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Thursday, December 14, 2000

I never really had any doubt that the American institutions were strong enough to withstand the election controversy that ended last night. As petty and money-driven as our politicians can seem, sometimes they can be driven to greatness by the situation.

Al Gore certainly rose to the occasion in his concession speech. It not only served the country well with its tone, but it will also keep him in the top rank of contemporary statesmen. He could have voiced his bitterness over the way he lost, but he tried to lead his country to better days, even as he stepped away from national office.

The most heartening thing I heard from President-elect Bush last night was the phrase "Democratic concerns." Republican politicians know how it grates on their rivals when they use "Democrat" as an adjective. "Democrat concerns." Ugh. It's disrespectful, because the name of the party is the Democratic Party. I thought it was a step toward healing and reconciliation to hear George W. Bush use the right words for a change.

The soothing words from both candidates draw an appropriate end to the ordeal. We've had enough divisiveness for one millennium. The election was so close that it came down to one state's electors, and the vote in that state was so close that it had to be decided in the Supreme Court, which was also split as closely as possible. But we let the process play out, and we accept the conclusion even if we disagree.

But even if we want to forget the rancor of the last five weeks, we don't want to forget that many people were disenfranchised by this process. Every vote counts only if every vote is counted, and only if everyone is allowed to vote. The charges of harassment and intimidation must be investigated and the guilty parties, if any, dealt with harshly.

We now depend on Bush and Gore to follow through on their pledges of cooperation and bipartisanship. We're watching closely, and we're not likely to let them get away with doing anything to deepen the division. I think they know this, and that's the source of whatever hope I have that the next four years will be less turbulent than many believe.

The only way to maintain any kind of consensus is for those in charge to be aware that we'll hold them accountable. It starts now, as we find out what kind of diversity there'll be in Bush's Cabinet and staff. Given his narrow margin and his words of last night, I expect it to "look like America," as Clinton's does. I'd hate to be disappointed right off the bat.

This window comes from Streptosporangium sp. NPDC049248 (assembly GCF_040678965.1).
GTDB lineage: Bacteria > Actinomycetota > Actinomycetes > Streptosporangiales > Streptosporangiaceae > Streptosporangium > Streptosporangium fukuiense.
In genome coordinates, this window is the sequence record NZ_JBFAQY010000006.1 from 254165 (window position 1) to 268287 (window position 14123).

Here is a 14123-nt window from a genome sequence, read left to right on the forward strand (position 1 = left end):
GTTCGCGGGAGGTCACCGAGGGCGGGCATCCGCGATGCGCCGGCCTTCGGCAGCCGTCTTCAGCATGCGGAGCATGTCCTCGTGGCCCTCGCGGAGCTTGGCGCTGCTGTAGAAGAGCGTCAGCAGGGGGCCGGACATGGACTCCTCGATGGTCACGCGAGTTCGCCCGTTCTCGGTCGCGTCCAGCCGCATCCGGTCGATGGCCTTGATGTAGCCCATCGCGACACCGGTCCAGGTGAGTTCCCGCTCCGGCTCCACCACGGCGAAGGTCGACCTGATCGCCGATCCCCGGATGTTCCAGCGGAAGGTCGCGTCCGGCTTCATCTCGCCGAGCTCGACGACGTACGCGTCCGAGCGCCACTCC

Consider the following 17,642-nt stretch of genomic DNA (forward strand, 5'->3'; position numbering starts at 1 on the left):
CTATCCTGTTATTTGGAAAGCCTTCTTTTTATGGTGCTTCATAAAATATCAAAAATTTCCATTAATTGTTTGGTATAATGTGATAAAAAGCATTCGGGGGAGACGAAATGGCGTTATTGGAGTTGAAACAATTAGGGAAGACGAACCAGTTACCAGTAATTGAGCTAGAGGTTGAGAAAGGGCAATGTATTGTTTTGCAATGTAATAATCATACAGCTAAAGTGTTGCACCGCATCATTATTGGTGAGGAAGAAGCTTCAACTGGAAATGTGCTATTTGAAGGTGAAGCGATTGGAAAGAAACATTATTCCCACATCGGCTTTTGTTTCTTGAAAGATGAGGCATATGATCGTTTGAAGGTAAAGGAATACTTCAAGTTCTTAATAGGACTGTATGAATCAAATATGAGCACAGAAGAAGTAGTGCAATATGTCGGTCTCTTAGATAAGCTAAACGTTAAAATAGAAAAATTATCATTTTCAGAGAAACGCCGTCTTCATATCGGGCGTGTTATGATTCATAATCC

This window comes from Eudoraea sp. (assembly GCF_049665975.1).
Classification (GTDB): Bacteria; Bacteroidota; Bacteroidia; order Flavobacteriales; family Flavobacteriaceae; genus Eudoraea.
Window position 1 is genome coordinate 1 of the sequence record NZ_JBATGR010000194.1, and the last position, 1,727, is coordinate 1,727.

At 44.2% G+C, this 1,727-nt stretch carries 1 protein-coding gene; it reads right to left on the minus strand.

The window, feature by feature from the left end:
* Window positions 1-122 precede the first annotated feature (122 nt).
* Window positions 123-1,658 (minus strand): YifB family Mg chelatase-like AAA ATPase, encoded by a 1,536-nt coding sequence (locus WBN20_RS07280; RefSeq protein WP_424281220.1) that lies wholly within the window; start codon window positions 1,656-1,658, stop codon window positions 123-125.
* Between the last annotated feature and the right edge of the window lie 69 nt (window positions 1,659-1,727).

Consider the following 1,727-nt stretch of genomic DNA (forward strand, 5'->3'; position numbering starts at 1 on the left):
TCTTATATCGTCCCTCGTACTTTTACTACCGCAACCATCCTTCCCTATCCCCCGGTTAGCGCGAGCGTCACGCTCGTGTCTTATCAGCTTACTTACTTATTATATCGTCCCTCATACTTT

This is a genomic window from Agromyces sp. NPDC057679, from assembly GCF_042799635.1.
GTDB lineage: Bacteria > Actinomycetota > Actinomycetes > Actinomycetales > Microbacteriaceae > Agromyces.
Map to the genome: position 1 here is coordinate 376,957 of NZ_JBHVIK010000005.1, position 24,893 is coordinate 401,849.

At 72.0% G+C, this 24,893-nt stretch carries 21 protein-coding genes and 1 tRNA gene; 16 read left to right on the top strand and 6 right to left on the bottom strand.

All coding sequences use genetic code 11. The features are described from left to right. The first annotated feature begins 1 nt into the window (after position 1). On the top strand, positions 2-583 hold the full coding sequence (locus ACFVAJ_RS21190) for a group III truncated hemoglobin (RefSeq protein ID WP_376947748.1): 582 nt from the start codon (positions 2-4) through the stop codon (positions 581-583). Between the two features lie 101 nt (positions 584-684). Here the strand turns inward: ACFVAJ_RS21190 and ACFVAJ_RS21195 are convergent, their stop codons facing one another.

Now, what I really wanted to talk about was my Christmas tree. I got some of my lost holiday spirit back yesterday, and all it took was a bit of deforestation here, and a little disregard for the energy shortage there. Suzanne came by after she got off work and took me out to the forest, where by special permission I was allowed to take my hatchet and hike up the side of a mountain and . . .

Well, actually, we went to Target and I got the first tree I looked at. It was kind of slumped over in the row of five-to-six foot Douglas firs, but she held it up and twirled it around for me, and I couldn't see anything wrong with it or any reason to look any further. She reminded me that I'd need a stand for it (oh, yeah), and after choking on the twenty-dollar super deluxe model, I settled for a slightly less majestic $11.99 dealie.

After a day of rain, everything was wet, and by the time I'd carried the tree across the parking lot to the van, I was soaked and covered with mud - my jeans were a disaster. Instead of bringing the tree directly into the house when we got home, I put it in the garage to let the branches shake off some of the moisture.

I kept walking out to check on it. I used my garden clippers to trim the low branches off the trunk. I wiped the surface off with a towel. After a couple of hours, I couldn't stand it any more. I followed the instructions on the stand and put all the nuts and screws in the places assigned by the diagram, and then I carried the tree in from the garage.

naked tree

I don't know. I think it's kind of neat to have a tree in my house. I wasn't even going to decorate it right away, but Suzanne loaned me a strand of lights, so I put that on.

needs somethinga little better

Then I got the M&M lights out of the closet. They were a gift from my aunt and uncle in Iowa several years ago, but they'd never been out of the box until last night.

well, it's my first time!

What do you think, one more strand of lights around the bottom? And then some ornaments. I have a few of my own and a few of Suzanne's. I'll try them out and let you know how they look. I definitely need something for the top, and a skirt for around the bottom (the purple towel doesn't quite fit). And then I can start wrapping presents. By that time I should have the rest of my spirit back.

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Karen, Thought Experiment, December 12, Gleeful about Christmas

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This little green one here seems to need a home.